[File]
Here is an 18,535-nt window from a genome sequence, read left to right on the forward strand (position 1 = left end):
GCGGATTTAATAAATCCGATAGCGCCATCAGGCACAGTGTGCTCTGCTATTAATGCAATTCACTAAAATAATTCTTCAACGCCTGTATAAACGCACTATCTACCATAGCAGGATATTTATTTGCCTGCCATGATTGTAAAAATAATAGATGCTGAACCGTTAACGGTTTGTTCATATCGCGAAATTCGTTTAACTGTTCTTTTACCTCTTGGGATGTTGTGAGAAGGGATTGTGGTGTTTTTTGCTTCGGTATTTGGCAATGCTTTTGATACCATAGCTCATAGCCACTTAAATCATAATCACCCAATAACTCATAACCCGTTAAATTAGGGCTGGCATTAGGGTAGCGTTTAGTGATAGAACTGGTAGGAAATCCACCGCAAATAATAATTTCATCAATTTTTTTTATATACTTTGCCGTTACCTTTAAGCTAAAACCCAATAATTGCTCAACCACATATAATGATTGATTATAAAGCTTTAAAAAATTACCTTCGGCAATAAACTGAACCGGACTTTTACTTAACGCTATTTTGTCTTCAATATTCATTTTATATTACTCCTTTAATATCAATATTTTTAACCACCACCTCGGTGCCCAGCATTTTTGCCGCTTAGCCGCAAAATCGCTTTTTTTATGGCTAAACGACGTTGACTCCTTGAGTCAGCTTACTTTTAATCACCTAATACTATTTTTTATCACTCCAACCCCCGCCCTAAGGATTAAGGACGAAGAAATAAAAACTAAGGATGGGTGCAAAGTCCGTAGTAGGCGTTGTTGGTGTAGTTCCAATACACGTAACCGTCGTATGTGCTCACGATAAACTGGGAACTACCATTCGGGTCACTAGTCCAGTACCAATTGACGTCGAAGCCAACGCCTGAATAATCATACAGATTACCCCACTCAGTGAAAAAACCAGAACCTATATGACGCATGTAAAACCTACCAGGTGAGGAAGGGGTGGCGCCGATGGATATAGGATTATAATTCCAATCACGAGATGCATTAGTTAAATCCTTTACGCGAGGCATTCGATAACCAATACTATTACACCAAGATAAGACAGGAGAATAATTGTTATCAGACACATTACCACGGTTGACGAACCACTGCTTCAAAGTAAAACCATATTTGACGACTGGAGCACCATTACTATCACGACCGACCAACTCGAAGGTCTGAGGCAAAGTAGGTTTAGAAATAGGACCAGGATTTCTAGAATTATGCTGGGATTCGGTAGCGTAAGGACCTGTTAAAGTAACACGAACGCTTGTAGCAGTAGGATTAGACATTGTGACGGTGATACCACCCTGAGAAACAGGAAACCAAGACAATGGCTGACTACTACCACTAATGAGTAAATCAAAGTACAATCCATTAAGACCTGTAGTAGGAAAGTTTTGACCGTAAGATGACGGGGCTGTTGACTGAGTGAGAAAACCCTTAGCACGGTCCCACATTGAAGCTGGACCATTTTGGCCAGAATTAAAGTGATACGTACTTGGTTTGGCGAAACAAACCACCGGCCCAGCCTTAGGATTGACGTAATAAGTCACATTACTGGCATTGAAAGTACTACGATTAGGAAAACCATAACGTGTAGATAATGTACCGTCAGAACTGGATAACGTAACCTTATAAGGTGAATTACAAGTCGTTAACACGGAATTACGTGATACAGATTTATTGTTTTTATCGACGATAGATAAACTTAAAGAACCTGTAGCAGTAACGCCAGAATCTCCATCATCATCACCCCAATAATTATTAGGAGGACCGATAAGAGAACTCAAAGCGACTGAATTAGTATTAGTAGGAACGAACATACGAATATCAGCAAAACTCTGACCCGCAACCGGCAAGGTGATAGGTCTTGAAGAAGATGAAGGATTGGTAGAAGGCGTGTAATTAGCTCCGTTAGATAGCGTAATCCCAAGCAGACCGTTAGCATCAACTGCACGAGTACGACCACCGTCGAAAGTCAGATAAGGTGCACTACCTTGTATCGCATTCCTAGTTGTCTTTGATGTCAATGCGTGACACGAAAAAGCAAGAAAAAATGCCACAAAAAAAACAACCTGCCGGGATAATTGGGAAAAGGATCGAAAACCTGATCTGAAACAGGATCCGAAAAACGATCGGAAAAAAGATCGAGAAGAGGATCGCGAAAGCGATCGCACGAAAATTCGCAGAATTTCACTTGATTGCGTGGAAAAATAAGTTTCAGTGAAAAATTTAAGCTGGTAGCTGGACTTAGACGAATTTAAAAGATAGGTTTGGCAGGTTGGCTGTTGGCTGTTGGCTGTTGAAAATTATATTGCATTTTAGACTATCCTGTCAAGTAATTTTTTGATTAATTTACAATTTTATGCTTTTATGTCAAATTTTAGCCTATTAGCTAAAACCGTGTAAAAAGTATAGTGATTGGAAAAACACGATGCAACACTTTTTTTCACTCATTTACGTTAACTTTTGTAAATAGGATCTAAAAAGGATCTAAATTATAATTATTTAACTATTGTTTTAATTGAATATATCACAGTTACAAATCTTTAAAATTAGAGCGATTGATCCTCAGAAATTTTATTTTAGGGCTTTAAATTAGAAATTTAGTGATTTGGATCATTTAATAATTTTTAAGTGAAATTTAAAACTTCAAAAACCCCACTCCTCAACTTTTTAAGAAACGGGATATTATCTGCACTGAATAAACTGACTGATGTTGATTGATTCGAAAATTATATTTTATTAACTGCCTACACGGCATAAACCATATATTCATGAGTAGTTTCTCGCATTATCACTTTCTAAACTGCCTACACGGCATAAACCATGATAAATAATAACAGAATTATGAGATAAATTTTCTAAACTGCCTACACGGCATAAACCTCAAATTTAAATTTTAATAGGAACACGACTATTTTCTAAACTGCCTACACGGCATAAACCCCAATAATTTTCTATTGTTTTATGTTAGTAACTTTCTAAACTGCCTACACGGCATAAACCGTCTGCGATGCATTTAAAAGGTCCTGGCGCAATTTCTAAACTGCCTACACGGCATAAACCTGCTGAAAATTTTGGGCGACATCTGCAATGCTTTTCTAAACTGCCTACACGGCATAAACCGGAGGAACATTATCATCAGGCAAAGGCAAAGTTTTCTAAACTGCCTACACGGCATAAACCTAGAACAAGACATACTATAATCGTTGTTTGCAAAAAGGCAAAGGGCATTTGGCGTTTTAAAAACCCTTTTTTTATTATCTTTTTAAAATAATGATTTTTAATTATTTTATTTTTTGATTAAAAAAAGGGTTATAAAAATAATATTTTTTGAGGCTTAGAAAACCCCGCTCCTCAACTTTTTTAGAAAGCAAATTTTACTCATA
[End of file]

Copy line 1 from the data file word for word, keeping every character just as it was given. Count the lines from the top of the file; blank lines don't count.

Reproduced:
Here is an 18,535-nt window from a genome sequence, read left to right on the forward strand (position 1 = left end):